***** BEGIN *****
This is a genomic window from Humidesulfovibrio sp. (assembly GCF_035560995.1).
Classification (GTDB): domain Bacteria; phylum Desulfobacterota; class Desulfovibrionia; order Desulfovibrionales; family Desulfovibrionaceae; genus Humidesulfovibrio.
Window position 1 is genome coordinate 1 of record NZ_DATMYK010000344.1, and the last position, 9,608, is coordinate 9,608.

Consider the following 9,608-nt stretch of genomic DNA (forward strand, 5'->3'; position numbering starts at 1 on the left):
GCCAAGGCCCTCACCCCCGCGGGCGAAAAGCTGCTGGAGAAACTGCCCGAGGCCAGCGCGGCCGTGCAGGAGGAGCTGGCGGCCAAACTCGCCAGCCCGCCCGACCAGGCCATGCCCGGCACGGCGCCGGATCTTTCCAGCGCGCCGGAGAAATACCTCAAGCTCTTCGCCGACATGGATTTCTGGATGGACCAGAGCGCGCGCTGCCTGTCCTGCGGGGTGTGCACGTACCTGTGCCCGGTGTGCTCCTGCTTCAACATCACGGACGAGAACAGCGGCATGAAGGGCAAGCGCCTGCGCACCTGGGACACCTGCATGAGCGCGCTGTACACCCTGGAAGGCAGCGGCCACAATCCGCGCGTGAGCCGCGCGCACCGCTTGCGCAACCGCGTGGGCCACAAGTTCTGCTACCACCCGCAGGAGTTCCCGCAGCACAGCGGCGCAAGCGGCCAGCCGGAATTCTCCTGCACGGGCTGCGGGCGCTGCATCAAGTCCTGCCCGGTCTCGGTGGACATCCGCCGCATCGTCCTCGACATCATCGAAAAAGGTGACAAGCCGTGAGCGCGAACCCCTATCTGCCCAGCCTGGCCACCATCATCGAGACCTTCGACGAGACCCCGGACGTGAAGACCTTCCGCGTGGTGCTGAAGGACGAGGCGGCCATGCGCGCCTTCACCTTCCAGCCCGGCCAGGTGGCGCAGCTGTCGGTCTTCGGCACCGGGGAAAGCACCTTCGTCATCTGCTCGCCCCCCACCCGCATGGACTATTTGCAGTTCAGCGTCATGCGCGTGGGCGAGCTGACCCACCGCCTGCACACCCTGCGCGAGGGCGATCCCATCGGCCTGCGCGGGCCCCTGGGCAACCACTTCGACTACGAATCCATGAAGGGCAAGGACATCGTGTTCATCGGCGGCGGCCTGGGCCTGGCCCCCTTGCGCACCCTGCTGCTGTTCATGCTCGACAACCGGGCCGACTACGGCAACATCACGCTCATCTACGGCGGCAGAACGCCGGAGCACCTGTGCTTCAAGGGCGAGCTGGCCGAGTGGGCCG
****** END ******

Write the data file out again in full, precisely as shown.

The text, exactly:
This is a genomic window from Humidesulfovibrio sp. (assembly GCF_035560995.1).
Classification (GTDB): domain Bacteria; phylum Desulfobacterota; class Desulfovibrionia; order Desulfovibrionales; family Desulfovibrionaceae; genus Humidesulfovibrio.
Window position 1 is genome coordinate 1 of record NZ_DATMYK010000344.1, and the last position, 9,608, is coordinate 9,608.

Consider the following 9,608-nt stretch of genomic DNA (forward strand, 5'->3'; position numbering starts at 1 on the left):
GCCAAGGCCCTCACCCCCGCGGGCGAAAAGCTGCTGGAGAAACTGCCCGAGGCCAGCGCGGCCGTGCAGGAGGAGCTGGCGGCCAAACTCGCCAGCCCGCCCGACCAGGCCATGCCCGGCACGGCGCCGGATCTTTCCAGCGCGCCGGAGAAATACCTCAAGCTCTTCGCCGACATGGATTTCTGGATGGACCAGAGCGCGCGCTGCCTGTCCTGCGGGGTGTGCACGTACCTGTGCCCGGTGTGCTCCTGCTTCAACATCACGGACGAGAACAGCGGCATGAAGGGCAAGCGCCTGCGCACCTGGGACACCTGCATGAGCGCGCTGTACACCCTGGAAGGCAGCGGCCACAATCCGCGCGTGAGCCGCGCGCACCGCTTGCGCAACCGCGTGGGCCACAAGTTCTGCTACCACCCGCAGGAGTTCCCGCAGCACAGCGGCGCAAGCGGCCAGCCGGAATTCTCCTGCACGGGCTGCGGGCGCTGCATCAAGTCCTGCCCGGTCTCGGTGGACATCCGCCGCATCGTCCTCGACATCATCGAAAAAGGTGACAAGCCGTGAGCGCGAACCCCTATCTGCCCAGCCTGGCCACCATCATCGAGACCTTCGACGAGACCCCGGACGTGAAGACCTTCCGCGTGGTGCTGAAGGACGAGGCGGCCATGCGCGCCTTCACCTTCCAGCCCGGCCAGGTGGCGCAGCTGTCGGTCTTCGGCACCGGGGAAAGCACCTTCGTCATCTGCTCGCCCCCCACCCGCATGGACTATTTGCAGTTCAGCGTCATGCGCGTGGGCGAGCTGACCCACCGCCTGCACACCCTGCGCGAGGGCGATCCCATCGGCCTGCGCGGGCCCCTGGGCAACCACTTCGACTACGAATCCATGAAGGGCAAGGACATCGTGTTCATCGGCGGCGGCCTGGGCCTGGCCCCCTTGCGCACCCTGCTGCTGTTCATGCTCGACAACCGGGCCGACTACGGCAACATCACGCTCATCTACGGCGGCAGAACGCCGGAGCACCTGTGCTTCAAGGGCGAGCTGGCCGAGTGGGCCG